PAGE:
“I don’t know what evil resides in me,” he wrote to a friend, “I have a streak of cruelty in me that compels people to attempt the impossible in order to please me.”

The eminent historian K.M. Pannikker once wrote that the Indian national movement was India’s version or an equivalent of the suffragette movement in the West, since it served to grant women equal rights to citizenship of the country. My caveat is that these rights were only in the domain of the political, that too construed in a limited way. While Gandhi called women to join the national movement that he was in the forefront (and practically the face) of, right from 1918 to 1948, he was not seeking to emancipate, but more to call forth their capacity for self-abnegation and self-sacrifice. He was definitely not seeking to challenge the entrenched structures of Hindu society, but seeking to marshal women’s energies to bring about a sea-change in the minds and hearts of men and political system. His attitude to the Dalit-Bahujans was similarly status quoist. His nomenclature for them-“Harijans” or children of God was refused by them; instead they chose to foreground their own oppression by calling themselves Dalits.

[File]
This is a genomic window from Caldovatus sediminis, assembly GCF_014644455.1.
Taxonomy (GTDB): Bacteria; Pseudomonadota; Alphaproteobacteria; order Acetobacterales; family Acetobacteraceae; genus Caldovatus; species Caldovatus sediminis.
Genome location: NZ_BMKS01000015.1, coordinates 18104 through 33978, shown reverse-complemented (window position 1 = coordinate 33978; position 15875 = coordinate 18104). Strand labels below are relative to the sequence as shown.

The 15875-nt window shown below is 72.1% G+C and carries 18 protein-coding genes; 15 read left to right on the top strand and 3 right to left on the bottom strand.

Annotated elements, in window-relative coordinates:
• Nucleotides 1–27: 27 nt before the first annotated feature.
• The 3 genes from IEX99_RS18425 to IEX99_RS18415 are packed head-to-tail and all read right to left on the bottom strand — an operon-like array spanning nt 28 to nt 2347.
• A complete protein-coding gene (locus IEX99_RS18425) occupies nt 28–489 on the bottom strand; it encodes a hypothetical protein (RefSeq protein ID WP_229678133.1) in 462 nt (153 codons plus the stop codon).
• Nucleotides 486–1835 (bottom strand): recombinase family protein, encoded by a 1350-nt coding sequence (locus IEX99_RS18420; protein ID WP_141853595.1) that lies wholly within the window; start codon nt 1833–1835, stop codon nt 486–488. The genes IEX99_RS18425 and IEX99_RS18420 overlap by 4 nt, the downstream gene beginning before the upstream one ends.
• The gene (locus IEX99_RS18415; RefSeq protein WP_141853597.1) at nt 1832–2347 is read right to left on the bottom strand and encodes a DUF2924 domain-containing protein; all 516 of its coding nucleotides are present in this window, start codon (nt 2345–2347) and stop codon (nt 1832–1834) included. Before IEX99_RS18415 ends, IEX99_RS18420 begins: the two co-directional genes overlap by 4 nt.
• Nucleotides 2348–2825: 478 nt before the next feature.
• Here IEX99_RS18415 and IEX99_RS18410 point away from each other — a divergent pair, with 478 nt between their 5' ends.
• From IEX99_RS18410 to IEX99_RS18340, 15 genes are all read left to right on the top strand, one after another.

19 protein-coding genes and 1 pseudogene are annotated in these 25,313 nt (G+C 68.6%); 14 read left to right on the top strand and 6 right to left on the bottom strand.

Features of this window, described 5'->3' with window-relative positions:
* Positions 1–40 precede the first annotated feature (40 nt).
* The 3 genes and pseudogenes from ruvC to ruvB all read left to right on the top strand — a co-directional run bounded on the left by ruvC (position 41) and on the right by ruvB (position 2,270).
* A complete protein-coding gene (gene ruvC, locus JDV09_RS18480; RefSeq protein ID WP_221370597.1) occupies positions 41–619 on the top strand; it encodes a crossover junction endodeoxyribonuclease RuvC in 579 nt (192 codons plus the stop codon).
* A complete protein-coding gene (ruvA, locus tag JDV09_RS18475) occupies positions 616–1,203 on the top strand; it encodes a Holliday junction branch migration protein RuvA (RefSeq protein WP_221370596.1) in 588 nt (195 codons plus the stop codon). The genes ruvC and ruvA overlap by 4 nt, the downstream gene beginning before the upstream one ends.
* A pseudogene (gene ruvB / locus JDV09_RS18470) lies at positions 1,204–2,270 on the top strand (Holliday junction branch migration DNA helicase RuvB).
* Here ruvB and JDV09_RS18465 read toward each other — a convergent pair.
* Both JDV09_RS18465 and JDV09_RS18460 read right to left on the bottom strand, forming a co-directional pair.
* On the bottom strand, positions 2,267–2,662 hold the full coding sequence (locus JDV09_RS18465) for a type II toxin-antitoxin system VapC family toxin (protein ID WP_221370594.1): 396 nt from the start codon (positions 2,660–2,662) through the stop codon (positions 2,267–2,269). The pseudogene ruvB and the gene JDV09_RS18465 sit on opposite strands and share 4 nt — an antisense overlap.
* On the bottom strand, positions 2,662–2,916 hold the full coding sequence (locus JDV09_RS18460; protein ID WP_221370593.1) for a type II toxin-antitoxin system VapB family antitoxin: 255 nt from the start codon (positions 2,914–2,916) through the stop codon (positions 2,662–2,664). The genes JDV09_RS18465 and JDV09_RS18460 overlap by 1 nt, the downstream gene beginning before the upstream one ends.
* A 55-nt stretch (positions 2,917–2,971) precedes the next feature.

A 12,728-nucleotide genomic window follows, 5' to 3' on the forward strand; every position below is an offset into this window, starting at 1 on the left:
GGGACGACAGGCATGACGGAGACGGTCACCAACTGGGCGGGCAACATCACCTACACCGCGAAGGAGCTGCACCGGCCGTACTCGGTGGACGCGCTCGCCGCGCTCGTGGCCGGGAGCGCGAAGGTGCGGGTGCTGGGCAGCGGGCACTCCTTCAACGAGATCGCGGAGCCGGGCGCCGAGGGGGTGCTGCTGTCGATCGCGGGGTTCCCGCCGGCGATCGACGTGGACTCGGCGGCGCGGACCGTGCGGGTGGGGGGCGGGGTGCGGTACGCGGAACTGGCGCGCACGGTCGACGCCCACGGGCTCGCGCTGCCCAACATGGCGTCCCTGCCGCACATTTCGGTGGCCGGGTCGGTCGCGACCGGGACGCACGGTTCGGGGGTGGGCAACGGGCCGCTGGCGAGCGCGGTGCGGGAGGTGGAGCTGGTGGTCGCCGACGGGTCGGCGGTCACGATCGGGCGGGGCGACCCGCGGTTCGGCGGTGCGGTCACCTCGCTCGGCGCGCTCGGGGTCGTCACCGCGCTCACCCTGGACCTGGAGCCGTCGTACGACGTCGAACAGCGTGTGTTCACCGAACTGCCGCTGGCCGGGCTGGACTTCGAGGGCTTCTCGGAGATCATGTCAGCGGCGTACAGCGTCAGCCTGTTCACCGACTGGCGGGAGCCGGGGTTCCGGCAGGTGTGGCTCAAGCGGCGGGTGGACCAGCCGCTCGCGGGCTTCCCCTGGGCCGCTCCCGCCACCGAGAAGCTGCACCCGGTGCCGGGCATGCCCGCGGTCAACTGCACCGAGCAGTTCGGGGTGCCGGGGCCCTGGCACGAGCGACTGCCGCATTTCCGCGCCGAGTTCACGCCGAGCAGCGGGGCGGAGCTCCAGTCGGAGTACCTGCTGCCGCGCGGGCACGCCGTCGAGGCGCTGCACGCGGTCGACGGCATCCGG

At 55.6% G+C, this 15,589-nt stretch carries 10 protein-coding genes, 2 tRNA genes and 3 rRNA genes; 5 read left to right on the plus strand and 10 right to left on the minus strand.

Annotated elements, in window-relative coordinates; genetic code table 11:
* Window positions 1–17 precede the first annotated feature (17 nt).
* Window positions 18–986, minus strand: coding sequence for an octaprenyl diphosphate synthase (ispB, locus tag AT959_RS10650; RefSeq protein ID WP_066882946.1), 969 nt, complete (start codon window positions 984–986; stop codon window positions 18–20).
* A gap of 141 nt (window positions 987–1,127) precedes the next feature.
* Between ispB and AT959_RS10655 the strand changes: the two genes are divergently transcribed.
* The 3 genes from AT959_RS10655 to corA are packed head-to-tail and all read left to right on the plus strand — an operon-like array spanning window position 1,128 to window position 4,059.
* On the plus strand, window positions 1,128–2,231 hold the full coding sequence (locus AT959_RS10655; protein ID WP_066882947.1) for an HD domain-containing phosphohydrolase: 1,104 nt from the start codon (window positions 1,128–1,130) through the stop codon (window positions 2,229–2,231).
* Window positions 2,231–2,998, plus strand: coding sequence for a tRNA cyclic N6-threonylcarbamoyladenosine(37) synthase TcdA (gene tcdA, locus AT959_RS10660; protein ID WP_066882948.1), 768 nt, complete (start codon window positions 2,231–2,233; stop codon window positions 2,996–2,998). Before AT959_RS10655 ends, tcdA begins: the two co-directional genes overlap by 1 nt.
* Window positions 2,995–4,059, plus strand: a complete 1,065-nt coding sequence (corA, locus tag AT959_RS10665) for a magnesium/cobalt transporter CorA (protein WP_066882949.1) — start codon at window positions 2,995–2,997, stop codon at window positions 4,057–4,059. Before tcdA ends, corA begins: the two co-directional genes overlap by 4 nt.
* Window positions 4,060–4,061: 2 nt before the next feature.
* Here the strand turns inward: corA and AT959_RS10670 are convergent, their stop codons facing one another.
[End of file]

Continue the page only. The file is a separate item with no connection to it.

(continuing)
There is no denying that Gandhi strode into the national movement like a messiah. He also gave the world a moral substitute for war. Yet his subsuming of all other aspects of his wife’s and children’s identities and aspirations to serve the cause of the nation seems excessive and impossibly demanding. As the blurb phrases it: “He is the Mahatma, a man the world venerates as a prophet of peace. But for Kastur, the child bride who married the boy next door, Mohandas was a sexually-driven, self-righteous, and overbearing husband. Mohandas Karamchand Gandhi was sworn to poverty, celibacy and the cause for India’s freedom; Kastur spent sixty-two years of her life, juggling the roles of a devoted wife, a satyagrahi and sacrificing mother, who was eclipsed because of a man who almost became God for India’s multitude.”

Ready to sacrifice his family at the altar of the nation’s freedom, Gandhi’s demands as a husband along with his intolerance and harshness as a father, threaten at times to exceed the boundaries of acceptable behaviour. Such are the paradoxes that constitute history or is glossed over in its official versions. For the longest time, feminist historiography has sought to redress the imbalanced and skewed nature of official history. This book could be seen as an attempt to fill the blanks and gaps in a narrative which tells us about one of the most revered and reviled figures in South Asia.

Neelima Dalmia Adhar’s book is interesting and engaging. Some embellishments and degree of artistic freedom are permissible and in line with historical fiction and fictionalized history. On the whole, the book conforms to well known facts of Gandhi’s life, basing itself on already existing documentation of it.